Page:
In the early 1970s, Pierre Berton wrote a pair of stirring books about the development of Canada’s first continental railroad, the Canadian Pacific Railway. Passenger service was critical, part of Canada’s plan to settle the West with European immigrants.
Coming less than half a decade after Canada’s centennial year, the books (and TV miniseries) were a celebration of Canada’s past and a kind of nationalist propaganda meant to make Canadians proud of our heritage and of our potential for the future.
Even the fact that the Conservative prime minister John A. Macdonald was forced to resign over bribery charges related to the first railway’s construction did not, a century later, diminish much the Canadian pride in our first century of independence and unity, fostered largely by the infrastructural integration the railway initially provided.
Given the essential benefits of railway access to expansion in Canada’s West, another venture, The Grand Trunk Railway Company, began expanding westward by merging with other railways, then raising financing to upgrade their growing system. At Confederation the GTR was the world’s largest railway system, but confined to the East. They set up a subsidiary, the Grand Trunk Pacific, whose line was completed in 1914.
This new expanded railway ran (and runs) down the Skeena Valley to Prince Rupert, where Charles Hays (who died on the Titanic in 1912) had hatched his grandiose plans to turn the sleepy port into another Vancouver. The Grand Trunk Railway went bankrupt in 1919, and its assets were placed under Canadian National Railways in 1923.
(Television fans of Downton Abbey may recall how Lord Robert Grantham lost his wife’s fortune by investing in the Grand Trunk Railway.)
Both these massive railways received huge subsidies and loans from various Canadian governments. The Canadian Pacific Railway Company was always a private venture, but without huge government investment and grants of land it would never have been built. The Canadian National Railway Company was owned by the Canadian government until it privatized the assets in 1995.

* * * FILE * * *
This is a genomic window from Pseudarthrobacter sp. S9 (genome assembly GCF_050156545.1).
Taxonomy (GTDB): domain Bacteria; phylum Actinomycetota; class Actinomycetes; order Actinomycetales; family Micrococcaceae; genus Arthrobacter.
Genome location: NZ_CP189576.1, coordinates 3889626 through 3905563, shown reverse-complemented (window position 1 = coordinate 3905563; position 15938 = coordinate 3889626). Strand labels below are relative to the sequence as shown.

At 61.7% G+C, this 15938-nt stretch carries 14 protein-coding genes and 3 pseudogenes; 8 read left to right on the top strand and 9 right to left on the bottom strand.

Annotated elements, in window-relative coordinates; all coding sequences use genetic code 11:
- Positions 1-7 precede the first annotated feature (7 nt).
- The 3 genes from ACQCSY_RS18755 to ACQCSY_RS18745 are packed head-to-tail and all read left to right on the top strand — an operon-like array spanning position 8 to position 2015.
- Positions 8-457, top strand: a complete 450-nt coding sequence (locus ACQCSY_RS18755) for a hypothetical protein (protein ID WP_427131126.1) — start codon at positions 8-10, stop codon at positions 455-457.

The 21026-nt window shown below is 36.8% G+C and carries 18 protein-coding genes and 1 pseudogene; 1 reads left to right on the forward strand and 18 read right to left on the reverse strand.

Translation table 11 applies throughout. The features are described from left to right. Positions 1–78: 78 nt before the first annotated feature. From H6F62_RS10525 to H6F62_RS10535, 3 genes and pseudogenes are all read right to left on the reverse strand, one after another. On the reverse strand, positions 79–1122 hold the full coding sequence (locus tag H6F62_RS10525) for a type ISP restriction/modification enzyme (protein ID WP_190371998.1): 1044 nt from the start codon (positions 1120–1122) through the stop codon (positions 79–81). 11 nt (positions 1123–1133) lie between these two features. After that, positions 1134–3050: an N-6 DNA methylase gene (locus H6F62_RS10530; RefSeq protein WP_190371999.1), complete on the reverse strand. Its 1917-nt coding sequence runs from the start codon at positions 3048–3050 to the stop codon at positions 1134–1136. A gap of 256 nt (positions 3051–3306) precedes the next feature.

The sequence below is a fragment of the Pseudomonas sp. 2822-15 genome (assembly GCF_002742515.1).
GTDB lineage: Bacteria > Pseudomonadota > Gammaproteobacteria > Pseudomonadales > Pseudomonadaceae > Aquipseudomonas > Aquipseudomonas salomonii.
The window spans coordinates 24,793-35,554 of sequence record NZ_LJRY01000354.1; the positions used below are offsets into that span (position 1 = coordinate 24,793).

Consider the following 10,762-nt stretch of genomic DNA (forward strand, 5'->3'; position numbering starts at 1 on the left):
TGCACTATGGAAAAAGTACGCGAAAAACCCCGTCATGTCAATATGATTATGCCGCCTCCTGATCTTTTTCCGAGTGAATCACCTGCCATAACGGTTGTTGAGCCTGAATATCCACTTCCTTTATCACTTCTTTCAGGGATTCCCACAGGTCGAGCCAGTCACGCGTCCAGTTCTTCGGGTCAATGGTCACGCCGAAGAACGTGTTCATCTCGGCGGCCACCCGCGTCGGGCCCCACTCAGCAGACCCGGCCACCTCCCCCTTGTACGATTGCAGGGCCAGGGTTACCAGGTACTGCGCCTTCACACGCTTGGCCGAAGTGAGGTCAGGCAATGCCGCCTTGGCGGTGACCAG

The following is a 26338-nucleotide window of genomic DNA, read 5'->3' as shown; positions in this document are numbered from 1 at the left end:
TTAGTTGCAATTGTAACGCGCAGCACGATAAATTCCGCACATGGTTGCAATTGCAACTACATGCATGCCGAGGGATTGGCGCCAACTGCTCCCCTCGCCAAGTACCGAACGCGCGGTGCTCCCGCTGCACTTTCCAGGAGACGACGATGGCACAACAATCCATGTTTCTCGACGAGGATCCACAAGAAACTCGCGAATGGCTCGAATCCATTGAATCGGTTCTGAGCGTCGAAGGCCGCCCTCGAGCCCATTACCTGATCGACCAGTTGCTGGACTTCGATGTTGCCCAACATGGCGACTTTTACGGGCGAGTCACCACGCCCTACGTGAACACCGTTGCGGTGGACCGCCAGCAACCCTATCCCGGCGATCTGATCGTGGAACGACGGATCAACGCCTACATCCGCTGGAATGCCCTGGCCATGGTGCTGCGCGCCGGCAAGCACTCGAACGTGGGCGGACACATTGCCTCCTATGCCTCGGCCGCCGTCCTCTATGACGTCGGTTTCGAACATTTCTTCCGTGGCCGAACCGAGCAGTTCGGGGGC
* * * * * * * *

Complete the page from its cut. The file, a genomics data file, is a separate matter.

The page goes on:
Both are immensely profitable. One stock analyst terms railroads “forever assets” that will be cranking out profits and dividends for decades to come. Over the past decade CP has raised its dividend an average of 10.4 per cent a year; CN raised its at about 17.7 per cent per year over the same period.
Meanwhile, what about passengers? VIA Rail is a federal crown corporation mandated by the government to offer intercity rail services. However, 98 per cent of the track it uses is owned and maintained by other railway companies. Here in the Skeena corridor CN owns the line.
Because freight trains seem to become ever longer, many of them do not fit onto sidings. Thus, when any conflict arises between use of the track by passenger traffic and freight traffic, freight always wins. Passengers who normally may love using the train must suffer long waits on sidings while freight traffic uses the line.
Ignoring the fact that these railways owe their very existence to extensive subsidies from government, rabid fans of so-called private enterprise often decry the “inefficient,” money-losing passenger service. In 2012 the Conservative government was considering proposals for “significant reductions in service,” and various privatization plans.
That Canada remains reluctant to provide world-class passenger rail service seems particularly ironic when Bombardier corporation, recipient of more than $2 billion in Canadian federal subsidies, routinely builds passenger trains for European companies. The most recent order is worth about $244 million for a German network. If you’ve ever traveled on German passenger trains, you’ll realize how fabulously efficient and comfortable they are.
Last year Elizabeth May addressed VIA Rail’s problems in parliament, noting how “we never hear…talk about subsidies to our highways,” and when governments repair roads that trucking companies routinely wear out, we consider it “investment.” Let’s invest in passenger rail again, instead of being the little engine that can’t.
Retired English teacher Al Lehmann lives in Terrace, B.C.